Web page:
Politics

State Senator Daniel Wolf won’t seek reelection, report says

State Senator Daniel Wolf was part of a group protesting for higher wages last April.
Jonathan Wiggs/Globe Staff/File
State Senator Daniel Wolf was part of a group protesting for higher wages last April.

State Senator Daniel Wolf, a Harwich Democrat, has confirmed with the Cape Cod Times that he won’t see re-election in 2016.

The newspaper first reported that the 58-year-old wouldn’t run in October, but this is the first time the state senator has publicly discussed his political future.

The question now is whether or not Wolf, founder of regional airline Cape Air, will make a run for the gubernatorial office.

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Wolf made an abortive run for the post in the last election. And stepping away from the state Senate would have its advantages; Beacon Hill has not been a good launching pad for the corner office of late.

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But if Wolf leaves the door open to a run for higher office, as expected, that doesn’t mean political ambition had anything to do with his decision to step down at the end of his term.

Senate President Stanley C. Rosenberg, in comments to reporters in October, suggested the strains of overseeing Cape Air while working in the Senate played a role.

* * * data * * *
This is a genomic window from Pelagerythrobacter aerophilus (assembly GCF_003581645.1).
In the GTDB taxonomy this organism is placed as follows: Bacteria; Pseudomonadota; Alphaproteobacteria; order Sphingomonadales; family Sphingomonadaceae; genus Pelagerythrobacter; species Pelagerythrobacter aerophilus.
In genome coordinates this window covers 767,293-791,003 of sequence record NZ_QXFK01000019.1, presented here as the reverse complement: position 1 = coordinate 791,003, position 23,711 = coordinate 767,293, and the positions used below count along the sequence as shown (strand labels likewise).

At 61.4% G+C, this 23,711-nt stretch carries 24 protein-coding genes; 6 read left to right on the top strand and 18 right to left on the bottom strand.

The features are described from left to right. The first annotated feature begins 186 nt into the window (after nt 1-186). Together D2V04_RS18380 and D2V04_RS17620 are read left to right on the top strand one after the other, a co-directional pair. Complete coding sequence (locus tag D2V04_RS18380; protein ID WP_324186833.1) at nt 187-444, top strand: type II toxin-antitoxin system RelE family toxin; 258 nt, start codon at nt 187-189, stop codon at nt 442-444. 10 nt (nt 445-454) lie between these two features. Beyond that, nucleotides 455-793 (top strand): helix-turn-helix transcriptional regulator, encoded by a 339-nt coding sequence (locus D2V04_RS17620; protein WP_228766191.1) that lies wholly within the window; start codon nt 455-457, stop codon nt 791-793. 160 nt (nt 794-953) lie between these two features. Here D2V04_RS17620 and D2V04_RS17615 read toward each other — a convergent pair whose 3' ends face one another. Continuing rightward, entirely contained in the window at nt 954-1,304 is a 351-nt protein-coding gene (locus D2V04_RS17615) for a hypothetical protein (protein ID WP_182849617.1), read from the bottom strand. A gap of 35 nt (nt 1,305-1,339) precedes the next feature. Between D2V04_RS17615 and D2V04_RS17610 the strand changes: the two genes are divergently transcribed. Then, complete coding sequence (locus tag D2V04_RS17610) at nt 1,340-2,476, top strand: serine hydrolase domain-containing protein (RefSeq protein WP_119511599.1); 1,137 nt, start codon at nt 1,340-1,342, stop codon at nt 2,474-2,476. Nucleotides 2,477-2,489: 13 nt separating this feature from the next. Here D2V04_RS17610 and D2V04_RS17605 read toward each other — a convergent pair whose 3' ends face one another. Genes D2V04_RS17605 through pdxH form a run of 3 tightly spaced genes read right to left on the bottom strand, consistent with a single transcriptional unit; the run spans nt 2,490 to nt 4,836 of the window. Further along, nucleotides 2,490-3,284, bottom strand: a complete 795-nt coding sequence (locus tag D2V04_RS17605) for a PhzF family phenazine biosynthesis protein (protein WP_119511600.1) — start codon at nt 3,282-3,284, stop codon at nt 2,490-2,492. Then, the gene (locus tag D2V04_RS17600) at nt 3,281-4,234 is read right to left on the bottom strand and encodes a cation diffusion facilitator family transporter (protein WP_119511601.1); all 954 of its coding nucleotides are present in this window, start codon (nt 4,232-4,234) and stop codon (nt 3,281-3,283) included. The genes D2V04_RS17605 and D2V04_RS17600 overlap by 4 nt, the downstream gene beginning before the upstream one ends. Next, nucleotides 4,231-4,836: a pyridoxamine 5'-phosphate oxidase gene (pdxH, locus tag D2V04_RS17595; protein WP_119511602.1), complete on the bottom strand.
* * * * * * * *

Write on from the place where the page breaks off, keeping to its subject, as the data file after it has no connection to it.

“He’s got a very big and successful business and a lot of people rely upon him,” Rosenberg said. “He’s just been pulled in two different directions and he had to make a choice for himself and his family.”

In the meantime, Cape Cod politicos are focused on who might run to replace Wolf. On the Democratic side, there’s been talk of Barnstable County Commissioner Sheila Lyons and Brewster Selectman Ben deRuyter mounting runs. State Representative Brian Mannal, of Barnstable, tells the Globe he’ll decide by Thanksgiving on a possible campaign.

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Republican Ron Beaty, who ran against Wolf last year, has suggested he may run again. And State Representative Timothy Whelan, a Brewster Republican whose district overlaps with Wolf’s, says other GOPers are weighing a race. Whelan, though, is not among them.

Republicans like Governor Charlie Baker and former US Senator Scott Brown have had some success in the district. But observers say the Democratic nominee will have some built-in advantages in a presidential election year, when left-leaning voters tend to come to the polls in larger numbers than off years.